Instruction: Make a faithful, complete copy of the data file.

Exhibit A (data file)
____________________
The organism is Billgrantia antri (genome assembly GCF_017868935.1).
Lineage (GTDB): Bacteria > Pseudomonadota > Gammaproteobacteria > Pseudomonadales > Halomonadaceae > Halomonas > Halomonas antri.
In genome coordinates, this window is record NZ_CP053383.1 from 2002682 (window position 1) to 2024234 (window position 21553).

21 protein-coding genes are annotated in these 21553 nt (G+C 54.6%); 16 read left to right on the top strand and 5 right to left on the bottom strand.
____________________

The organism is Billgrantia antri (genome assembly GCF_017868935.1).
Lineage (GTDB): Bacteria > Pseudomonadota > Gammaproteobacteria > Pseudomonadales > Halomonadaceae > Halomonas > Halomonas antri.
In genome coordinates, this window is record NZ_CP053383.1 from 2002682 (window position 1) to 2024234 (window position 21553).

21 protein-coding genes are annotated in these 21553 nt (G+C 54.6%); 16 read left to right on the top strand and 5 right to left on the bottom strand.